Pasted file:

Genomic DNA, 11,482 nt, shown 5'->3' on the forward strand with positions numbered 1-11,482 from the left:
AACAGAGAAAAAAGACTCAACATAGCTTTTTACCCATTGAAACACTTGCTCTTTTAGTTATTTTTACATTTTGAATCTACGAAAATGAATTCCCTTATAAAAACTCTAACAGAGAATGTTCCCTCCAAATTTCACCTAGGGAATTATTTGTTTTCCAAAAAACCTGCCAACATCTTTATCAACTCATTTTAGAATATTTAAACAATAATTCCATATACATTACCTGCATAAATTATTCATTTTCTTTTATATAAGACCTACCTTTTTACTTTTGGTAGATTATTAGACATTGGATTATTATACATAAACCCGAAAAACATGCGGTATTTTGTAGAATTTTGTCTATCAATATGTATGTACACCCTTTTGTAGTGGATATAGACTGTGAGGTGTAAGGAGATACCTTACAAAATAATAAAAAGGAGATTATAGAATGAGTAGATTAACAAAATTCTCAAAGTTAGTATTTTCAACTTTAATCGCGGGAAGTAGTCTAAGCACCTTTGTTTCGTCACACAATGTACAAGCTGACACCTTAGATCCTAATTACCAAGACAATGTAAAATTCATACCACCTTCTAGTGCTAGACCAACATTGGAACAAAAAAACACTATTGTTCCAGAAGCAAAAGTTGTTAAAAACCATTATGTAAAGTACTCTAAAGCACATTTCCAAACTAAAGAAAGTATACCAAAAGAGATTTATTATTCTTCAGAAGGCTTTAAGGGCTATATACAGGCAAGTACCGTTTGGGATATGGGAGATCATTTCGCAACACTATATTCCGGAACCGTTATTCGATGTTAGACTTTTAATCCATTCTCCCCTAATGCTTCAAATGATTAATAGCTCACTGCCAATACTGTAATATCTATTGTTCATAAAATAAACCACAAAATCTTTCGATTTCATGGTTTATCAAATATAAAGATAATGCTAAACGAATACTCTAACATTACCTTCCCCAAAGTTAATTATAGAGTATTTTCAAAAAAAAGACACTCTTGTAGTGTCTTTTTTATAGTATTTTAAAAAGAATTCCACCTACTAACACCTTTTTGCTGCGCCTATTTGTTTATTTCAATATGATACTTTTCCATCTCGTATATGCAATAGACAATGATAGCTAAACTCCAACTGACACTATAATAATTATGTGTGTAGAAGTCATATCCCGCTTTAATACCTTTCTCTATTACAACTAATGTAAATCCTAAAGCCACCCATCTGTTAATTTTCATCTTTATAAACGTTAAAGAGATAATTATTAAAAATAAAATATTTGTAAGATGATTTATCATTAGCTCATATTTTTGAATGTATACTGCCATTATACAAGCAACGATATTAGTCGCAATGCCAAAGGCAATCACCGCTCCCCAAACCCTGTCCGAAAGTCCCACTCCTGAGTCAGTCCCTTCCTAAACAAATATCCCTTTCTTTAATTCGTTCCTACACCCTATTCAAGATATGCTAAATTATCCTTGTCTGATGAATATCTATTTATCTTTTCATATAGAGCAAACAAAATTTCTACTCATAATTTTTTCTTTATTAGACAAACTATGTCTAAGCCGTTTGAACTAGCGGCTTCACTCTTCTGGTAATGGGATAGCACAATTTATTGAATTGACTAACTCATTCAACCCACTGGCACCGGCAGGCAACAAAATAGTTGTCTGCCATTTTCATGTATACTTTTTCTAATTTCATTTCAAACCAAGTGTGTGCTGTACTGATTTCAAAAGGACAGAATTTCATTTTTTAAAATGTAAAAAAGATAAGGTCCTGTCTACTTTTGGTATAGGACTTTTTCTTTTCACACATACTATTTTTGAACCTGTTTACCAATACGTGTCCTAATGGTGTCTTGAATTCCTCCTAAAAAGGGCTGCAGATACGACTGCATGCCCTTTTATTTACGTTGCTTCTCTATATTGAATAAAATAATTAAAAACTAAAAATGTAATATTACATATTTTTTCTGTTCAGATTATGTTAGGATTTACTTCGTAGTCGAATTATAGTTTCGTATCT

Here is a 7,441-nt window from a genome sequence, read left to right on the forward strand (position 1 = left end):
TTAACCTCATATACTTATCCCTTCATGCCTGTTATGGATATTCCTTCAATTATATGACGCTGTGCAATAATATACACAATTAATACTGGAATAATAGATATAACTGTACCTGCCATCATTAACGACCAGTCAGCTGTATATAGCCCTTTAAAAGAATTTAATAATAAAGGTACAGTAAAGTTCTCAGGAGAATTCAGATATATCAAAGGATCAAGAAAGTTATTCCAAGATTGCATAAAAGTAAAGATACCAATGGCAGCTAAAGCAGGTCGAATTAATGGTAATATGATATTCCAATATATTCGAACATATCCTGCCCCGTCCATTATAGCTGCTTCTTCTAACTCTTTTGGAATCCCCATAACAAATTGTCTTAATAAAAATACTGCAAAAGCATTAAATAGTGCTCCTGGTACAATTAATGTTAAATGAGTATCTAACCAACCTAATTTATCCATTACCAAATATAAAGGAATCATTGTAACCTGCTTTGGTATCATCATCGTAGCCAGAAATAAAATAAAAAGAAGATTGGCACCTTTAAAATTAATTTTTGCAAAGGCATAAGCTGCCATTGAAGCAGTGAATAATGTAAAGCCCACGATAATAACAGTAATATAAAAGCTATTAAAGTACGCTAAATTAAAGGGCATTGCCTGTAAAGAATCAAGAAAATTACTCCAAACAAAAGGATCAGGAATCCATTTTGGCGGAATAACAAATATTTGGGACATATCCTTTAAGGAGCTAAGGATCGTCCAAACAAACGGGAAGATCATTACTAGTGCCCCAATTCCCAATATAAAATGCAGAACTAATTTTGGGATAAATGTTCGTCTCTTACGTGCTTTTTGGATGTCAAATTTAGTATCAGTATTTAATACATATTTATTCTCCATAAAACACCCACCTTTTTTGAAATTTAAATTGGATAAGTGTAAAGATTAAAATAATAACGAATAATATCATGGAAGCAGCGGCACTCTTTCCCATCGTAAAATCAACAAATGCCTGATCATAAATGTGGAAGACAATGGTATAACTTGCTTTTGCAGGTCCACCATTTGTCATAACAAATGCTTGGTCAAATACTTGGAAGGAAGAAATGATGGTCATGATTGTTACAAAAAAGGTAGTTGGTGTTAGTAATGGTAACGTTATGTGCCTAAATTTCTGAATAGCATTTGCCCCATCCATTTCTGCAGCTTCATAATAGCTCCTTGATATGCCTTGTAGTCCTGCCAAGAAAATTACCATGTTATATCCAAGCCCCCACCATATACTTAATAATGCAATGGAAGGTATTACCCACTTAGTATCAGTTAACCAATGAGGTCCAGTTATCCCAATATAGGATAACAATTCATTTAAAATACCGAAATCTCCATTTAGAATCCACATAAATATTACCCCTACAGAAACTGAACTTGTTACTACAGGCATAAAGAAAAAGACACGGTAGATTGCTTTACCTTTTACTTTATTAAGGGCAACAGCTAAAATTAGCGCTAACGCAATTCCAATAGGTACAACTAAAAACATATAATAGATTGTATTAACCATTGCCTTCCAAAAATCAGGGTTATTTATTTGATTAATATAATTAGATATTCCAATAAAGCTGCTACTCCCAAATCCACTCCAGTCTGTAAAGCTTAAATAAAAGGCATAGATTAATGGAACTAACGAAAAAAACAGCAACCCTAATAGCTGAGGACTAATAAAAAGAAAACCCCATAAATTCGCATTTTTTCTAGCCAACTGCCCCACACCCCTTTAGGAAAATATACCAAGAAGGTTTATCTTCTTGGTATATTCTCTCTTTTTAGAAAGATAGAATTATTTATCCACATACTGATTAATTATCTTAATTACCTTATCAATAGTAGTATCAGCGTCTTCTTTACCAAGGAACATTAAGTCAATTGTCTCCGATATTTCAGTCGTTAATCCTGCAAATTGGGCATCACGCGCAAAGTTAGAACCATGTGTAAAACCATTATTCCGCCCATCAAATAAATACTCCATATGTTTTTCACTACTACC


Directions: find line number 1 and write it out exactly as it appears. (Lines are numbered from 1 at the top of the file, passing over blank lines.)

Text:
Genomic DNA, 11,482 nt, shown 5'->3' on the forward strand with positions numbered 1-11,482 from the left: